My fingers fly across the screen. I’m trying desperately to keep up with “Son of the Sun,” but its crazy drums and spastic beat are making it difficult for me. Every time I find the rhythm the song changes its pace and I’m left reeling.
I would be saved if I could only hit enough notes in a row to activate Fever mode, turning even my poorly timed button presses into perfect scores. But I’m botching it. Missing one note leads to missing another. My mind stumbles and I’m left struggling to catch up as the song’s timeline races out in front of me.
Then it happens. I miss one note too many and I fail the song.
I’m not angry, though. Quite the opposite. I’m motivated to dive right back in, improving my familiarity of the notes and waiting for that moment when muscle memory finally forms and my hands tap out the beat of the song on their own.
I glance up at the clock and see that it’s 2 a.m. Where did those last few hours go? Thank God it’s not a work night. I want to at least make it through the end of “Son of the Sun” before finally heading off to bed. My score won’t be great, but at least I’ll be able to drift off to sleep knowing that I didn’t let the song get the better of me.
The “Son of the Sun” title screen fades away and the first notes appear. Once again, my fingers fly across the screen, keeping up with the rhythm just a little bit better this time.
DJ Max Technika Tune is a rare gem for the PlayStation Vita. It takes full advantage of the hardware, offering a rhythm gameplay experience you can’t find anywhere outside of the arcade. It’s a meaty game overflowing with style, beauty and a soundtrack packed full of songs you’ll find yourself humming in the shower to.
For those new to Pintavision’s DJ Max series, the gameplay sounds pretty simple, on paper. The player selects a song and said song plays out on a screen divided horizontally into two playing fields, both of which will be filled with various types of notes as the song progresses. Like in most rhythm games, a timeline moves across these fields (left to right on the top and right to left on the bottom) and, when it lines up with the appropriate note, you simply tap it to add a beat to the soundtrack. Some notes require you to leave your finger there for a moment while others must be dragged across the screen.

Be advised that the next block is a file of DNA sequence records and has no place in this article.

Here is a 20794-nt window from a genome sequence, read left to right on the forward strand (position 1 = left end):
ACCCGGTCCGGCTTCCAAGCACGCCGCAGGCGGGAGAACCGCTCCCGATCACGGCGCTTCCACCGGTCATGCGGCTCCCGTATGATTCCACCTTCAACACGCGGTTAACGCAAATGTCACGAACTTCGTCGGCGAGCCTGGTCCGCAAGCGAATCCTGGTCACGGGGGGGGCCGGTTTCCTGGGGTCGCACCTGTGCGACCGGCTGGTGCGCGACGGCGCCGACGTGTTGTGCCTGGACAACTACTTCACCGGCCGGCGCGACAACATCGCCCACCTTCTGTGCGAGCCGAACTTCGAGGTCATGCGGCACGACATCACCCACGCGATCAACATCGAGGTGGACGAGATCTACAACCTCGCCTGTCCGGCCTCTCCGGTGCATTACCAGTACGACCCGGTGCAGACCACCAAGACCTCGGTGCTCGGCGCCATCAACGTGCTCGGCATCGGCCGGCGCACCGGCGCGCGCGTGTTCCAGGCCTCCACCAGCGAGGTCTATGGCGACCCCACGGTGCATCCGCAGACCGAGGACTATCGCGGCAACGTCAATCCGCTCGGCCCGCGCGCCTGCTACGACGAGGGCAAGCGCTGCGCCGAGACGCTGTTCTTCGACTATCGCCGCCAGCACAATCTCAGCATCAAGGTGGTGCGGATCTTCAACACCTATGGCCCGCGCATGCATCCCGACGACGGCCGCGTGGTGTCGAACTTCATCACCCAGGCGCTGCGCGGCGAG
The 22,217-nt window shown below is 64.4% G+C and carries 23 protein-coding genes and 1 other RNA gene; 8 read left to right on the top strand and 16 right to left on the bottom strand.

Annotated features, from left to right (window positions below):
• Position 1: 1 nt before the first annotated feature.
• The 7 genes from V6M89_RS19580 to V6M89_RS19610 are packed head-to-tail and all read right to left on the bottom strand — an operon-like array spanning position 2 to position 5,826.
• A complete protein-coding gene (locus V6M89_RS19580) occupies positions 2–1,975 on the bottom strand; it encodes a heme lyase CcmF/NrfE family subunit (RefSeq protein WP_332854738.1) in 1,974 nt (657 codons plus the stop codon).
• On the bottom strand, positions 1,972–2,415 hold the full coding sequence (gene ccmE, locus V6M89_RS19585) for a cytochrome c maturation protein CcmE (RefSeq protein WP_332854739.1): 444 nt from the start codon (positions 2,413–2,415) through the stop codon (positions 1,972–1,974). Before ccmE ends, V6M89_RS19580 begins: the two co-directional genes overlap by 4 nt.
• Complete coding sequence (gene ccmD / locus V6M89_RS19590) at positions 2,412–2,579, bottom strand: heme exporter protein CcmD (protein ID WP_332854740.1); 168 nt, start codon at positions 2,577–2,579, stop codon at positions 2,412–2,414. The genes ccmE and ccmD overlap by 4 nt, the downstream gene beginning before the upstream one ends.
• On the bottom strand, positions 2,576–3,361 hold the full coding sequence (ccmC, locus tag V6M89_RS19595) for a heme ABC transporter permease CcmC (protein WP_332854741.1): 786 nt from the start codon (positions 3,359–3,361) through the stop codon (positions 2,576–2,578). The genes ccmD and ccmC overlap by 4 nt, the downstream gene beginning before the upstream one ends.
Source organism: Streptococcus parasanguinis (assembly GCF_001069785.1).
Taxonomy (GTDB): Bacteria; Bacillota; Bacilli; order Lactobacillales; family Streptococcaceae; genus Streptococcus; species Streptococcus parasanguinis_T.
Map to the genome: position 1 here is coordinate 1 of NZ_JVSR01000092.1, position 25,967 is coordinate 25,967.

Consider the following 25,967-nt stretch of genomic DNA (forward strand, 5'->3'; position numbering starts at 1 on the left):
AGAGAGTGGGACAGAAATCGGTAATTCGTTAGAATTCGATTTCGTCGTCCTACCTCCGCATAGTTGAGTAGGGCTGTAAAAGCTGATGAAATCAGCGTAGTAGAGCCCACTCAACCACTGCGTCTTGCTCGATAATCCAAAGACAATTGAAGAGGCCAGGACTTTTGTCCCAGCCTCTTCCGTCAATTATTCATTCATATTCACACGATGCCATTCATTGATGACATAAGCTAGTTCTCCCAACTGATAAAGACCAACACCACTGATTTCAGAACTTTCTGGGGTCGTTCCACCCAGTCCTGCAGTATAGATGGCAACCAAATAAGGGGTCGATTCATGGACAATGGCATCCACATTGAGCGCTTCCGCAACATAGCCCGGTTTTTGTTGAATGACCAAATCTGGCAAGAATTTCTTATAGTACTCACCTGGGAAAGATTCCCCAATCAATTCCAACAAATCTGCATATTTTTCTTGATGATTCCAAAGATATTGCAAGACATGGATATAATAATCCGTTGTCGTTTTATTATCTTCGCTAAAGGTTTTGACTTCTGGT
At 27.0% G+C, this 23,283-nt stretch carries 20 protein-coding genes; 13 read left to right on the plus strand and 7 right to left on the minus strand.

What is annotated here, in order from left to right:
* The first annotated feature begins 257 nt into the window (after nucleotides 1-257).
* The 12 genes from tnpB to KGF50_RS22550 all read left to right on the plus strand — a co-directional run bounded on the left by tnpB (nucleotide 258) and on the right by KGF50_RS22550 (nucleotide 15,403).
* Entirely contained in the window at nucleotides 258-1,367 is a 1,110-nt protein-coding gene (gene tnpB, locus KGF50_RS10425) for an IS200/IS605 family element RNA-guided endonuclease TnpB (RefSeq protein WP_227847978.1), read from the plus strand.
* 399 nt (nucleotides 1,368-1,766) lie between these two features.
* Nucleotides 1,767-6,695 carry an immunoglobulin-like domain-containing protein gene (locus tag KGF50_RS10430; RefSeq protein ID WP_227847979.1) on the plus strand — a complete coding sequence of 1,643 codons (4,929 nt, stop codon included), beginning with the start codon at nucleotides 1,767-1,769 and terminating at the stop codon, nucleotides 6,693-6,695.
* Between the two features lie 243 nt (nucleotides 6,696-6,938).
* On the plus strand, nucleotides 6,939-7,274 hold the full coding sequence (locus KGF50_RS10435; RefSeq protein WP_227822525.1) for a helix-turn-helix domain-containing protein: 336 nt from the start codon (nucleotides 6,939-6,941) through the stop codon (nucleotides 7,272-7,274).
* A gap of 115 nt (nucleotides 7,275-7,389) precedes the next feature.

It’s an easy concept to grasp, but as the songs increase in difficulty and new notes are added to the mix, you’ll eventually find yourself conducting a lightning-fast orchestra of color and sound, your fingertips dancing across your Vita screen in order to create some beautiful music. It’s exhilarating, addictive and rewarding.
And when I say “rewarding,” I’m talking in both an emotional sense as well as a physical sense within the game world. Doing well on a song will unlock all sorts of additional goodies including new songs, DJ icons and note skins that serve as in-game perks (Fever builds more quickly, missed notes don’t hurt your score as badly, etc.), as well as screenshots from the 66 songs’ videos and more.